Donald Trump spoke at a far-right event last weekend and denounced the Democratic accusations at the heart of the presidential impeachment inquiry. In fact, the Republican described his perception of the Democrats' tactics.
"[T]hey're of the opinion, you know, just keep saying it, saying it, saying it, and maybe someday they'll believe it," Trump said.
It was a curious failure of self-awareness for the president. He was, after all, describing one of his most commonly used tactics and attributing it to his critics. And therein lies the rub: as the walls close in on Trump, projection remains his go-to move.
A few days later, the president hosted a White House meeting with congressional leaders, which was derailed by what some participants described as Trump's "meltdown." After House Speaker Nancy Pelosi said Americans should "pray for his health," the Republican responded in his patented I'm-rubber-you're-glue sort of way, published a tweet accusing Pelosi of being mentally ill, and added, "Pray for her, she is a very sick person!"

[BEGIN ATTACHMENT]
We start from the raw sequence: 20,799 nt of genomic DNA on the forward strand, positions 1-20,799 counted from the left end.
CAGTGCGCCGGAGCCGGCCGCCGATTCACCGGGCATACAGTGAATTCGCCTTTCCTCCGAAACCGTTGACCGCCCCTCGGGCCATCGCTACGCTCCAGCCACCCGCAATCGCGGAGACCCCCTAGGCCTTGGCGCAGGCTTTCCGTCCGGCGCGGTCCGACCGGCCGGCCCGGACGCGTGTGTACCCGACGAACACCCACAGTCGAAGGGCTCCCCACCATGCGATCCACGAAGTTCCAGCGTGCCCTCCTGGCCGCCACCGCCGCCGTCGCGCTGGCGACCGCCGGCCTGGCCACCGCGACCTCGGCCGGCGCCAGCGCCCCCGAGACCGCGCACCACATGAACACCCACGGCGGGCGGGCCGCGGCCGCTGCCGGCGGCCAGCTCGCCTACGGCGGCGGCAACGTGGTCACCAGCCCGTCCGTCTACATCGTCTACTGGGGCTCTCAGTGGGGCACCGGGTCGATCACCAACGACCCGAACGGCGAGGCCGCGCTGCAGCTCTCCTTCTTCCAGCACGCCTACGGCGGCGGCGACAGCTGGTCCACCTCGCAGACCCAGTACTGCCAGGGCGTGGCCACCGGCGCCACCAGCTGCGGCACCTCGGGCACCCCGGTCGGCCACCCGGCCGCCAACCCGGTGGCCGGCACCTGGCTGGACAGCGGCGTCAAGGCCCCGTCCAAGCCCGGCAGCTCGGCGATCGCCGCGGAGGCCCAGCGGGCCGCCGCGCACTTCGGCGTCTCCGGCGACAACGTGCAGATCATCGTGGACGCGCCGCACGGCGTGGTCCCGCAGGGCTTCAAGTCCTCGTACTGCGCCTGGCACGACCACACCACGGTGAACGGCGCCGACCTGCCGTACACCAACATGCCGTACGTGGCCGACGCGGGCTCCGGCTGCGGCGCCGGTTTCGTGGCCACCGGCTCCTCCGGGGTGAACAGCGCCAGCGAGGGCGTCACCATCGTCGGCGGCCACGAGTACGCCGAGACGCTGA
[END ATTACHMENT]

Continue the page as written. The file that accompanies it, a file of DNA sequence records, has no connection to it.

Since he heard the Speaker accuse him of a "meltdown," Trump also accused Pelosi of having had a "meltdown."
All of which led to the Republican's campaign rally last night in Texas, held just a few hours after acting White House Chief of Staff Mick Mulvaney acknowledged the White House's quid-pro-quo scheme with Ukraine. Trump responded by accusing Joe Biden of trying to execute a quid-pro-quo scheme in Ukraine.
Trump said that the former vice president was in charge of Ukraine policy for the Obama administration and sought the firing of the then-Ukrainian prosecutor general while his son, Hunter "was paid massive sums of money [to] buy a Ukrainian energy company."
"Now that's what you call quid pro quo," Trump said.
No, in reality, it's not. Biden, with bipartisan and international backing, urged Ukraine to dismiss an inept prosecutor who wasn't investigating the Ukrainian company in question. It bears literally no resemblance to a quid pro quo.
But the fact that the president is pushing the fraudulent line anyway brings a simple truth into focus: Trump genuinely seems to believe he can "no puppet" his way through his impeachment crisis.